Tuesday, April 17, 2007

Violence and Virginia Tech: It's All About Exerting Power and Control

"No one imagined what he would do."

But someone was scared of him.

Two grown women were scared of him.

In the end, of course, he pointed out that it was all her fault. His first victim's fault. The Virginia Tech massacre shooter thought "his" girl was going out with someone else?

She can't do that. She's "his."

So he shot her.

Like shooting your own dog, is it not? It's yours. You can do what you want with it.

You can do what you want.

He was possessive, obsessive.
There have been suggestions he was obsessed with his first victim, Emily Hilscher, an 18-year-old veterinary sciences student.

Vivacious and popular, Ms Hilscher was shot with a 9mm Glock pistol bought by Cho last month.

It is said he had become "infatuated" with her although there is no indication she even knew him and, it appears, never mentioned him to any close friends.

He'd stalked women before, taken cellphone pics aimed at them from under his desk, sexually harassed them.

Like some rappers, making music that exploits and degrades women. Like some purveyers of porn, making flicks that aren't erotic, just sadistic, making a buck off feeding sick fantasies of cruelty and revenge.

Like some Dominionists, seeking to have women become the actual property of their fathers until they are married off, to become the property of their husbands. Like some "full-quiver" crackpot Talibangelicals who promote thoughtless, random parenthood to fill the world with the unwanted. Like taking a public pervy interest in your child's sexuality (for very religious reasons! it's not about commodity/virginity, really!) if she's female.

Like some radio hosts, shooting off their mouths, calling women "nappy-headed ho's" and "feminazis."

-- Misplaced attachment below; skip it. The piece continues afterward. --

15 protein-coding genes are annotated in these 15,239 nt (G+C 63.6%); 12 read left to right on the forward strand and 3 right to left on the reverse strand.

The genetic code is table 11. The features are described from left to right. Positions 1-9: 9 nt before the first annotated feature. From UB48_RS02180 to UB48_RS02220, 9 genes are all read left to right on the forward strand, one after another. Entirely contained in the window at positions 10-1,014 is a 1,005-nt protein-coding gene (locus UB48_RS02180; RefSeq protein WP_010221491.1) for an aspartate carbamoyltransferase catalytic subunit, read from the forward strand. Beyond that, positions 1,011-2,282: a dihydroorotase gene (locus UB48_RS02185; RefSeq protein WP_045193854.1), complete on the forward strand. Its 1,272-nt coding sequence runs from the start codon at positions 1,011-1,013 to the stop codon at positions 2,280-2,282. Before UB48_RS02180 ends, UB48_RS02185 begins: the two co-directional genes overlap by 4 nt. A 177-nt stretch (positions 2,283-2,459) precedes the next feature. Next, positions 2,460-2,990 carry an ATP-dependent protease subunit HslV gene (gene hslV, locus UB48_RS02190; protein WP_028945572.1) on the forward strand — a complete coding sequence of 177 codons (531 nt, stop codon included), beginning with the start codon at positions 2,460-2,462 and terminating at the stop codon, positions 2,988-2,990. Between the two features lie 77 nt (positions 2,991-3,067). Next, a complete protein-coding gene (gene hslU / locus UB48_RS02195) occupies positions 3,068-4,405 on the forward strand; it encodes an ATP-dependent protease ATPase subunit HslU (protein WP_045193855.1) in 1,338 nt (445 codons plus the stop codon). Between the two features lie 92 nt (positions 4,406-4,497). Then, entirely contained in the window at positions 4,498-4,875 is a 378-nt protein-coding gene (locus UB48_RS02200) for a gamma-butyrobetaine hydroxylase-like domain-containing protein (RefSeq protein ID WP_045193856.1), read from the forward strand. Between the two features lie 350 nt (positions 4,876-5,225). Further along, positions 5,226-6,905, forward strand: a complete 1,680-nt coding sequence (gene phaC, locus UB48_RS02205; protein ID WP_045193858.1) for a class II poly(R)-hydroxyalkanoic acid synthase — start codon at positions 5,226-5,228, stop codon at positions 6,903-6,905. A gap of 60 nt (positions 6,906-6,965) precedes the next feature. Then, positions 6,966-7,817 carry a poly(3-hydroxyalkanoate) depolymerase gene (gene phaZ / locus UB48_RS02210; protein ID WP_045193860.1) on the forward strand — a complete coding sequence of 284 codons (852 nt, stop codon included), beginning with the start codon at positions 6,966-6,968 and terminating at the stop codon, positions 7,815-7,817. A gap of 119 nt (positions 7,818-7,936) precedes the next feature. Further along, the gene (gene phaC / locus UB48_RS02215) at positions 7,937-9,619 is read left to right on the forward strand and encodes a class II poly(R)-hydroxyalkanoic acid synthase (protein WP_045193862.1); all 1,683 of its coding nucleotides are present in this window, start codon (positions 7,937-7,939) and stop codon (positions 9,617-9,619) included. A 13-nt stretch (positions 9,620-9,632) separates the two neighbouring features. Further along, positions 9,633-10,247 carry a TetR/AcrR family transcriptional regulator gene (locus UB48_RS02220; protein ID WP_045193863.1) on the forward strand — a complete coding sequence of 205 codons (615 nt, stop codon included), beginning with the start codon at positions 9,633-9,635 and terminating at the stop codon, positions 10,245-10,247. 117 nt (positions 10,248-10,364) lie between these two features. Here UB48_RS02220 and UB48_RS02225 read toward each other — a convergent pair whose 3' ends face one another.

Like some writers who minimized the incident as a "lover's tiff," a "love row," like some VT security people who failed to follow through after the first shootings because it was just a "domestic dispute."

Like some bloggers, demeaning women who object to being objectified and insulted. Bloggers who think being scared of someone is cowardice, not intelligence, especially when it's a grown woman who says she's scared. (Rondo back to sentence 3).

(Oh, say, does this at all remind us of VT females who reported that they felt threatened by this guy, reported it to authorities, but the authorities considered it too trivial to follow up?)

Ask Markos how this sits with him these days:

The night at the mental-health facility came a few weeks after police had been contacted by a female student upset over disturbing e-mails Cho had sent her, said Flinchum, the Tech police chief. The student declined to press charges, and Cho was referred to the university disciplinary system, which took no action because the offense seemed too minor, the chief said.

It's a continuum.

On a very slippery-slidey slope.